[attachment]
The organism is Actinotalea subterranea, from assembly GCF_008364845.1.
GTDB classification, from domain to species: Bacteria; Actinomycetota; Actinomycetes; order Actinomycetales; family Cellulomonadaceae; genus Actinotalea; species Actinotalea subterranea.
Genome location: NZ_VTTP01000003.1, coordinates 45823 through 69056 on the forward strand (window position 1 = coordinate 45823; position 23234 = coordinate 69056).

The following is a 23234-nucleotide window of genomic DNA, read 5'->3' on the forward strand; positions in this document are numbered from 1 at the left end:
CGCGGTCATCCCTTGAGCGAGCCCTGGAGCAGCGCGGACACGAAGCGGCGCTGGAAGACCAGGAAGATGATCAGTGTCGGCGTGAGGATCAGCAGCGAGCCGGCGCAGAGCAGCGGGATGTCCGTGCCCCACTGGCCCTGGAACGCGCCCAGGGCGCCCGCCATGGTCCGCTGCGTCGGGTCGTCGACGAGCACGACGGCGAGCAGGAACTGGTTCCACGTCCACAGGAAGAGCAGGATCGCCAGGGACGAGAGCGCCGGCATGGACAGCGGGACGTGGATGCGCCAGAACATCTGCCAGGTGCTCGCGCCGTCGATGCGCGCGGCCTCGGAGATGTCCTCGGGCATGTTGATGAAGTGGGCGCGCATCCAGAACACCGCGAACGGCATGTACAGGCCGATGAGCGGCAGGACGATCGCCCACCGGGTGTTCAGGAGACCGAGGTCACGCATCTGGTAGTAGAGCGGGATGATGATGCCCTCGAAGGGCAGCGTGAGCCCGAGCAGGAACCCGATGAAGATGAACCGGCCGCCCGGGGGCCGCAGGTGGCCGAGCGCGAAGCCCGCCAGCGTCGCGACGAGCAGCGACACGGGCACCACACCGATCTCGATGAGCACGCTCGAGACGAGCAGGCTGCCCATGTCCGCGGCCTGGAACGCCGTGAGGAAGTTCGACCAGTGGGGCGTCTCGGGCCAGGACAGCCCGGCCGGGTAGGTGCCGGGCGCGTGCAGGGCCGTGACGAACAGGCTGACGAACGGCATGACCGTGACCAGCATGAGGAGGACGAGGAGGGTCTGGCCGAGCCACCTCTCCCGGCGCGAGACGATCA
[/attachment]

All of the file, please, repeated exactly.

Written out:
The organism is Actinotalea subterranea, from assembly GCF_008364845.1.
GTDB classification, from domain to species: Bacteria; Actinomycetota; Actinomycetes; order Actinomycetales; family Cellulomonadaceae; genus Actinotalea; species Actinotalea subterranea.
Genome location: NZ_VTTP01000003.1, coordinates 45823 through 69056 on the forward strand (window position 1 = coordinate 45823; position 23234 = coordinate 69056).

The following is a 23234-nucleotide window of genomic DNA, read 5'->3' on the forward strand; positions in this document are numbered from 1 at the left end:
CGCGGTCATCCCTTGAGCGAGCCCTGGAGCAGCGCGGACACGAAGCGGCGCTGGAAGACCAGGAAGATGATCAGTGTCGGCGTGAGGATCAGCAGCGAGCCGGCGCAGAGCAGCGGGATGTCCGTGCCCCACTGGCCCTGGAACGCGCCCAGGGCGCCCGCCATGGTCCGCTGCGTCGGGTCGTCGACGAGCACGACGGCGAGCAGGAACTGGTTCCACGTCCACAGGAAGAGCAGGATCGCCAGGGACGAGAGCGCCGGCATGGACAGCGGGACGTGGATGCGCCAGAACATCTGCCAGGTGCTCGCGCCGTCGATGCGCGCGGCCTCGGAGATGTCCTCGGGCATGTTGATGAAGTGGGCGCGCATCCAGAACACCGCGAACGGCATGTACAGGCCGATGAGCGGCAGGACGATCGCCCACCGGGTGTTCAGGAGACCGAGGTCACGCATCTGGTAGTAGAGCGGGATGATGATGCCCTCGAAGGGCAGCGTGAGCCCGAGCAGGAACCCGATGAAGATGAACCGGCCGCCCGGGGGCCGCAGGTGGCCGAGCGCGAAGCCCGCCAGCGTCGCGACGAGCAGCGACACGGGCACCACACCGATCTCGATGAGCACGCTCGAGACGAGCAGGCTGCCCATGTCCGCGGCCTGGAACGCCGTGAGGAAGTTCGACCAGTGGGGCGTCTCGGGCCAGGACAGCCCGGCCGGGTAGGTGCCGGGCGCGTGCAGGGCCGTGACGAACAGGCTGACGAACGGCATGACCGTGACCAGCATGAGGAGGACGAGGAGGGTCTGGCCGAGCCACCTCTCCCGGCGCGAGACGATCA